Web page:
If all government debt is refinanced at 5%, CX that would cause federal interest expenses to be ~6% of GDP which would be 1% higher than it was in the 1990s and growing at around ~0.2% of GDP each year (7% budget deficits at 5% interest rates with 3% inflation - 7% * 2% is 0.14% of GDP). It’s unsustainable but it can run on until the 2030s when social security solvency can force change, dramatically
Yes unsustainable. But please show sources for this calculation.


The U.S. is fairly unequal so lower values near the 25th percentile simply don’t move the mean, much if at all. And they obviously don’t move the median at all.
What are you talking about. It's a mean. Even if unequal, the value moves. The mean would love more of there is inequality.
 

chgough34

Junior Member
Registered Member
Speculative. We will never know for sure unless all of them are reversed dating back to the 1980s.
All the tax cuts don’t need to be reversed. Just the TCJA. Why would businesses stop investing with a tax hike if they have tons of dead cash on their balance sheets? It’s dead cash.
Wishful thinking. You'd have to reverse bush era tax cuts and bring back estate tax etc. I highly doubt the US will be able to bring that to fruition. They will just keep printing money.
No. You need to close budget deficits of ~5-7% of GDP and push them closer to 2-3% to stabilize the debt. So around 2-4% of GDP in costs. TCJA repeal is ~2%, cutting social security benefits to rich people is ~1%, and then uncapping FICA/OASDI is ~1%.
Yes unsustainable. But please show sources for this calculation.
The sources of the calculation are from Fred - look up deficits to gdp, cpi inflation, and the yield on a 1yr treasury.
What are you talking about. It's a mean. Even if unequal, the value moves. The mean would love more of there is inequality.
The mean is broadly invariant to small values. Poor individuals who are asset poor having incomes won’t move the mean much. And the median is also higher for 65+ than for 55-65+ despite the median 65+ individual not working which means that for at least 50% of the elderly population, they have accumulated so much wealth that they are saving money even without doing any work since their investment income, business income, rental income, unrealized capital gains, social security, and pension payments are higher than their living expenses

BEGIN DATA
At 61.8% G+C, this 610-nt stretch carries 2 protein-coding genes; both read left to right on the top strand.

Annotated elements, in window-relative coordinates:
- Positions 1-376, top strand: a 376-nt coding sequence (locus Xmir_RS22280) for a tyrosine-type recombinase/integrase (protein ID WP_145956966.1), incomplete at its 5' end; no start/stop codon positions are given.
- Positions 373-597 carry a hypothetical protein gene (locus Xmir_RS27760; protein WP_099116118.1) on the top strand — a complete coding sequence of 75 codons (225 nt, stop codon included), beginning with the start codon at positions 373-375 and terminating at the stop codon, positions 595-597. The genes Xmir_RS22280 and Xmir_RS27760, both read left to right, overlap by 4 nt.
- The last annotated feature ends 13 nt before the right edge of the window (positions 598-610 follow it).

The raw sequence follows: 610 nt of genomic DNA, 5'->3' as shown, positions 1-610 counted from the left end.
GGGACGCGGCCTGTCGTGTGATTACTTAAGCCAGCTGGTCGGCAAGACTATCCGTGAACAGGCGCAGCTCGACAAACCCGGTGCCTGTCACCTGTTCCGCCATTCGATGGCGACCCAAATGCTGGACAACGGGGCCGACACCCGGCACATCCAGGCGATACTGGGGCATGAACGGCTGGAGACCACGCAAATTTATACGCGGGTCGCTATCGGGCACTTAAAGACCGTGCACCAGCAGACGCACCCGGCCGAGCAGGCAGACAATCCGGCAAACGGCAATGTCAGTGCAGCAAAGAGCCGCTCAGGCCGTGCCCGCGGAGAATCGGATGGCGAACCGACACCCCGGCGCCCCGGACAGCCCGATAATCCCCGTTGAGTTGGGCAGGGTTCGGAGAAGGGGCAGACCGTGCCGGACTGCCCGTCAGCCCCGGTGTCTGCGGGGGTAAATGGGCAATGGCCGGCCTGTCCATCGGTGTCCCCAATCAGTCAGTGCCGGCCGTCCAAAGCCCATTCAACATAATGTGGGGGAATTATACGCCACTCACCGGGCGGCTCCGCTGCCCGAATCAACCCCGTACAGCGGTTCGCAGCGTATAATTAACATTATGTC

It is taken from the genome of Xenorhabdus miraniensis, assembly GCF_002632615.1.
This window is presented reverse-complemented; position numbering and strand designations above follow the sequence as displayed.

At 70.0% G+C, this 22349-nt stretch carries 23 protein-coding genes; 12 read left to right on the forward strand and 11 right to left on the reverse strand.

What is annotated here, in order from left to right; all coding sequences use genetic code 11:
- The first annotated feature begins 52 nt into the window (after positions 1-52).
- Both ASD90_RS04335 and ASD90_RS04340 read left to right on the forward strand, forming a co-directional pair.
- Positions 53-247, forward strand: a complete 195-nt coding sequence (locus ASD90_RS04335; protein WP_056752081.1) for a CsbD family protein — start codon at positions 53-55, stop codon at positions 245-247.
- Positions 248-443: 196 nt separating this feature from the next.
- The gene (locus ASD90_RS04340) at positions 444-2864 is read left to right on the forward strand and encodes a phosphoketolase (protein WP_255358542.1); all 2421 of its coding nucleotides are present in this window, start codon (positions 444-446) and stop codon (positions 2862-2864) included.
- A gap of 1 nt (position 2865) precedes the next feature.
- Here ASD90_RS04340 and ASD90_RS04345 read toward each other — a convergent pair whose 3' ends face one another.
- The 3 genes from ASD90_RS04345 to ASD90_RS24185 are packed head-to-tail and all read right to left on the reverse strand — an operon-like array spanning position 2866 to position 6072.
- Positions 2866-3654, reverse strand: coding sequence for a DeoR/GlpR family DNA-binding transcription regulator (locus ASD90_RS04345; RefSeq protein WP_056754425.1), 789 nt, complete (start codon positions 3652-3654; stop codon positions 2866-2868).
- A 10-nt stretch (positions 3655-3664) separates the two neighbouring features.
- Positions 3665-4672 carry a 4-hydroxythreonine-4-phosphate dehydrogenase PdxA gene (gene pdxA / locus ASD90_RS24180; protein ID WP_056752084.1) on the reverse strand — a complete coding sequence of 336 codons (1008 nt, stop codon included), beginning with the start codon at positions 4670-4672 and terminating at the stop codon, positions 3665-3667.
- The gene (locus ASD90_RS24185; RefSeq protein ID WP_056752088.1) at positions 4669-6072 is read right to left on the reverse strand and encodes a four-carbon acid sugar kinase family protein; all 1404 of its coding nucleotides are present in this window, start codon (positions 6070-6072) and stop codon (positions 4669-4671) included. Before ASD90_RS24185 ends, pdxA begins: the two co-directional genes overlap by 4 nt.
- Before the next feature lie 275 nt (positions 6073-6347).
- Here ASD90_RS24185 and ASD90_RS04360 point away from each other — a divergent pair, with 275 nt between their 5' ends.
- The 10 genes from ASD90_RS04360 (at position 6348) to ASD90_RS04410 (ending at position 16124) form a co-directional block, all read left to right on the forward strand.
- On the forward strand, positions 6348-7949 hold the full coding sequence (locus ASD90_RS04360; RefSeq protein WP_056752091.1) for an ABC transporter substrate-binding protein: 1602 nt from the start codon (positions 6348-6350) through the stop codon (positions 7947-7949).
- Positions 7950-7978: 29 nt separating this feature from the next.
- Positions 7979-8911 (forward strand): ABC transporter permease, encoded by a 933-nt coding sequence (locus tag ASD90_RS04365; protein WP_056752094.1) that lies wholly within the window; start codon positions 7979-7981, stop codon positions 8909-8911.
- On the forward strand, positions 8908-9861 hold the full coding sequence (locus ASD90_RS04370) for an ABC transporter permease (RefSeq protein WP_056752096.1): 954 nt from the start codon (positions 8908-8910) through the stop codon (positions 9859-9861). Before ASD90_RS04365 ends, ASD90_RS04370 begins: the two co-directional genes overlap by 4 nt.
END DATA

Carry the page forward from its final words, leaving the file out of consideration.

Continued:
MortyandRick

Junior Member
Registered Member
All the tax cuts don’t need to be reversed. Just the TCJA. Why would businesses stop investing with a tax hike if they have tons of dead cash on their balance sheets? It’s dead cash.
Because bush era tax cuts adds the most to the deficit and is will make it hard to make a balanced budget.

No. You need to close budget deficits of ~5-7% of GDP and push them closer to 2-3% to stabilize the debt. So around 2-4% of GDP in costs. TCJA repeal is ~2%, cutting social security benefits to rich people is ~1%, and then uncapping FICA/OASDI is ~1%.

Getting all those through Congress would be almost impossible. US politics will not be able to bring that through. And that's the ideal scenario.


The mean is broadly invariant to small values. Poor individuals who are asset poor having incomes won’t move the mean much. And the median is also higher for 65+ than for 55-65+ despite the median 65+ individual not working which means that for at least 50% of the elderly population, they have accumulated so much wealth that they are saving money even without doing any work since their investment income, business income, rental income, unrealized capital gains, social security, and pension payments are higher than their living expenses